A Century of Hard Time
1 / 2 Show Caption + Hide Caption – Maj. Gen. David P. Glaser, the U.S. Army Provost Marshall General, Col. Michelle Goyette, the commander of the 8th Military Police Brigade and Director of Emergency Services for U.S. Army Garrison Hawaii, Command Sgt. Maj. William Mayfield, 8th MP Bd... (Photo Credit: U.S. Army) VIEW ORIGINAL
A Century of Hard Time
2 / 2 Show Caption + Hide Caption – (Photo Credit: U.S. Army) VIEW ORIGINAL

The United States Army takes great pride in celebrating the history that has shaped the progress of our nation. On October 26, the Army carried on that tradition by celebrating the 100th Anniversary of the Schofield Barracks Stockade.

Construction of the Stockade began in the spring of 1918 and was one of the last original structures to be built on the site of the then new Schofield Barracks.

Maj. Gen. David P. Glaser, the U.S. Army Provost Marshal General, asked the crowd that gathered at the Stockade for the ceremony, "Can you imagine the stories the Stockade could tell if the walls could talk?"

Glaser took the crowd on a trip through time from the Stockade's perspective during his speech, "In 1918, upon completion of the facility, all the Soldiers were deployed to France; this place was pretty empty.

"…so as the troops returned to Schofield Barracks in late 1920, the Stockade opened its doors for confinement and military prisoners in January 1921," said Glaser.

Glaser also pointed out that by 1922, the Schofield Barracks Stockade was one of only four facilities that were designated as United States Disciplinary Barracks, putting the Schofield Barracks into the same category as Leavenworth, Alcatraz, and Rikers Island.

"A label (designation) that brought along a mission to retain and rehabilitate Soldiers for continued service; a mission which it has maintained for most of its history," added Glaser.

As a disciplinary barracks, the stockade faced significant challenges through the years. Built for a maximum capacity of 350 inmates, the stockade would hold as many as 450 prisoners at its peak during WWII.

Though overcrowding and escape attempts were not uncommon, it wasn't until 1951 that the facility became a recognizable facility around the world for its role in the James Jones novel, From Here to Eternity and the film adaptation starring Burt Lancaster and Montgomery Clift in 1953.

Glaser noted that contrary to the novel's depiction of incarceration at the stockade, the facility housed violent criminal offenders as the island hosted more than a million Soldiers, at any given time, training for deployment or returning for rehabilitation from the Pacific Theater during WWII.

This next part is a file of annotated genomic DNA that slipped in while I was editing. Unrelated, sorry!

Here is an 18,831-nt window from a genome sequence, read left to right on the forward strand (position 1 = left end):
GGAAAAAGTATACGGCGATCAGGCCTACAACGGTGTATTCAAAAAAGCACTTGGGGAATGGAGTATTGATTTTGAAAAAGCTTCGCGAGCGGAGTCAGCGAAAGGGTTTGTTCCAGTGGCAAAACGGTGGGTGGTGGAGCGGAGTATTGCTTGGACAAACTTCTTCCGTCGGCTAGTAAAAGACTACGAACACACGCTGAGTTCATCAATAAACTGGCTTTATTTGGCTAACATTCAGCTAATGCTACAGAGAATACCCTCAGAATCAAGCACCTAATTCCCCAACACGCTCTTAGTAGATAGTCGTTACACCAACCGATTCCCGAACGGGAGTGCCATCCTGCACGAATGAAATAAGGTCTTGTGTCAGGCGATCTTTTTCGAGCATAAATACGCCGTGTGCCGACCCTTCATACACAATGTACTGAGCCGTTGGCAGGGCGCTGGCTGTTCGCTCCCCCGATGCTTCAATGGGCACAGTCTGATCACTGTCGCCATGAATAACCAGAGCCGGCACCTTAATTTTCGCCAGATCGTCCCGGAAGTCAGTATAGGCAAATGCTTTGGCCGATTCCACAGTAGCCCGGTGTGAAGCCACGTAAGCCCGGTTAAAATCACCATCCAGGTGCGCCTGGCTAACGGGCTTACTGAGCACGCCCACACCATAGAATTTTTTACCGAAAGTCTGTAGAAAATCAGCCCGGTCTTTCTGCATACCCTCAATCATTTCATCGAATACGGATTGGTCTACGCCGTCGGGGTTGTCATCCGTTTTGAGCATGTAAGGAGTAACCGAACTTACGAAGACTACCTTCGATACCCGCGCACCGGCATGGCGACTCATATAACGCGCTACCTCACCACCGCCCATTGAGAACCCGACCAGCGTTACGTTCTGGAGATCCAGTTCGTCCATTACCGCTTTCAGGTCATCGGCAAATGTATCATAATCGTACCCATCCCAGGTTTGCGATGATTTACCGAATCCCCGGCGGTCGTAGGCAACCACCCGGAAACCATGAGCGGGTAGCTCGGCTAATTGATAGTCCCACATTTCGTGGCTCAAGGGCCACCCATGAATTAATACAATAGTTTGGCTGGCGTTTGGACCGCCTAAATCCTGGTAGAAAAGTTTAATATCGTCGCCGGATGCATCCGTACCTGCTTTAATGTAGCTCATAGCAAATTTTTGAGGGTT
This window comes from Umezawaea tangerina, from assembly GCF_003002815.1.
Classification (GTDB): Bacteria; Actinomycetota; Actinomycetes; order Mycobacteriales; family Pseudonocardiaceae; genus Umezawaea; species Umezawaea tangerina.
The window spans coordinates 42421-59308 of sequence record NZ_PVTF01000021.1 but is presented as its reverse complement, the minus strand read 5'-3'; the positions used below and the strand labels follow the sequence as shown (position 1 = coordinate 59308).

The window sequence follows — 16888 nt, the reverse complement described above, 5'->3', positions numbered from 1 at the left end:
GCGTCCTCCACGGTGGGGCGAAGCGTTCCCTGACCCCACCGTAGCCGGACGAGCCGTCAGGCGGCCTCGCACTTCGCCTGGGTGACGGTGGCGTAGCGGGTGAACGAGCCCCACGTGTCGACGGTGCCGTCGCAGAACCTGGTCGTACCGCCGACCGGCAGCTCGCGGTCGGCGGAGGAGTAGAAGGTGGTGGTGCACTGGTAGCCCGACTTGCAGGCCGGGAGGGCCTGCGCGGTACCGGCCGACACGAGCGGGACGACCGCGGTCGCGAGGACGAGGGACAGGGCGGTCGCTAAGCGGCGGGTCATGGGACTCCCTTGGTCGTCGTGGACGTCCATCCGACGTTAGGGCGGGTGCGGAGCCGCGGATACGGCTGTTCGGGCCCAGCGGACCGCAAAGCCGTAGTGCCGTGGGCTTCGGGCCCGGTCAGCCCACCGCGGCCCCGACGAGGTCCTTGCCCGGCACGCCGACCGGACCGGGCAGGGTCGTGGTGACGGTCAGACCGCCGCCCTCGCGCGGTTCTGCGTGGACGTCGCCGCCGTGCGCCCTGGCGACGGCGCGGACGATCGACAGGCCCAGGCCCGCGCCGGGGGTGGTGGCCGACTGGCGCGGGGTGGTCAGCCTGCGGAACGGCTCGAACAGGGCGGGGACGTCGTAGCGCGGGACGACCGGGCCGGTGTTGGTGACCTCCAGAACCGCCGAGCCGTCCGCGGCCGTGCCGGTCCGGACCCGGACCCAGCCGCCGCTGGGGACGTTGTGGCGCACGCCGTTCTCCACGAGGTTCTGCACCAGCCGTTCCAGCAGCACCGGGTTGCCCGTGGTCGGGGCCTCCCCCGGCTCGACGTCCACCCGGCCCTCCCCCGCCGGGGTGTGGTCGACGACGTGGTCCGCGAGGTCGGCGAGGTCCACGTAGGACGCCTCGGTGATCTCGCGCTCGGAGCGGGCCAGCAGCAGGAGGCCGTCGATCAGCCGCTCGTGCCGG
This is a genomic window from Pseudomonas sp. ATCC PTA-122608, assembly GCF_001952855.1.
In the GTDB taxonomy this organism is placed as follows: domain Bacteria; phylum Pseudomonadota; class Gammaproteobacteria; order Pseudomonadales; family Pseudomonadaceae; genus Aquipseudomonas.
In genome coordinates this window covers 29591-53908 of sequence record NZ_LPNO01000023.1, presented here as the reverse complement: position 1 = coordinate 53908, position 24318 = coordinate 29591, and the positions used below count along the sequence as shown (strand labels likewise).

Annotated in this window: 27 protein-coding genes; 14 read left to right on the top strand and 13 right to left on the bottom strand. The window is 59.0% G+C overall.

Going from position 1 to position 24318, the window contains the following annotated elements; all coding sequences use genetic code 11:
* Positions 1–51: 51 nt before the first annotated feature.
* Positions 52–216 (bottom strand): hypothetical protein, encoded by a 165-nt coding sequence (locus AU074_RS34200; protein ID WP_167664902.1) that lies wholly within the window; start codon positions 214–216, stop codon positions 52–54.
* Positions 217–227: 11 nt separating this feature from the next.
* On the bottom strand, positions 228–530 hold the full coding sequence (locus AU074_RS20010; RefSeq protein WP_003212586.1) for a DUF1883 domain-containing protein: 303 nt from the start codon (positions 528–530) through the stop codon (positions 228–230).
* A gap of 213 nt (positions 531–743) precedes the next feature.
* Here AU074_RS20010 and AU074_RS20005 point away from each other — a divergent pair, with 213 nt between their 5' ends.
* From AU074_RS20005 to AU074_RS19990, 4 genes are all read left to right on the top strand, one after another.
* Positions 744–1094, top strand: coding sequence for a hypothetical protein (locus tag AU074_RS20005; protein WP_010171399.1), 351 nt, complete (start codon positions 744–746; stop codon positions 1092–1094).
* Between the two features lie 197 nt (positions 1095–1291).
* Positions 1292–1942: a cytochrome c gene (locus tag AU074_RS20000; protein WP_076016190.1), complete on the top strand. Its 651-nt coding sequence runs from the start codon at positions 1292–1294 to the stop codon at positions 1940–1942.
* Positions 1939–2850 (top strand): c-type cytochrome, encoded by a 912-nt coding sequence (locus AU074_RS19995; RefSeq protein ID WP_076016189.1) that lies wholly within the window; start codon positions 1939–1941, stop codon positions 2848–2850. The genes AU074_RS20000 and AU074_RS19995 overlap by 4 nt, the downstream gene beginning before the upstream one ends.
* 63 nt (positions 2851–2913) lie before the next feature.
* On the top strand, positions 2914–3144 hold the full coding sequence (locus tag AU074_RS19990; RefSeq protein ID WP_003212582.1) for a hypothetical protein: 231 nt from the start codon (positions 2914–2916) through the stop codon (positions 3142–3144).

Following a series of renovations in the 1950's, a reporter from a local Honolulu newspaper referred to the stockade as a "model prison" which boasted luxuries like television, and movies being available to the prisoners along with a 32 person staff that included a physician, chaplain, social worker, and psychiatrist.

The facility made several other small adjustments during its tenure before becoming the U.S. Army Garrison North Provost Marshal Office and the base of military police operations for the northern half of Oahu.

Today, Soldiers from the 13th Military Police Detachment, the 520th Military Working Dog Detachment, and the 728th Military Police Battalion work alongside their Department of the Army Civilian Police and the Directorate of Emergency Services to provide a full spectrum of law enforcement and emergency response capabilities to the garrison community.

Col. Michelle Goyette, the commander of the 8th Military Police Brigade and the Director of Emergency Services for U.S. Army Garrison Hawaii, took time to acknowledge time and effort that was involved in producing the ceremony, "I want to thank everybody that was involved in putting this together; if it wasn't for the passion of our Soldiers and our DA Civilians that brought this history to life, we wouldn't be standing here today."

One of those Soldiers is Sgt. 1st Class Bryan Hout, 13th MP Det., who began researching the history of the Schofield Barracks Stockade when he arrived in February 2018.

"Having worked here before, I knew there was a lot of history surrounding the stockade, and it's important for the facility and the Soldiers who work here to understand and appreciate what those that came before us have done here," said Hout.

A large plaque, measuring over five feet in length, will be permanently erected near the entrance of the Stockade where Soldiers, Civilians, and visitors will be able learn more about the history of the facility.

Related Links:

Official Facebook Page of the 8th Military Police Brigade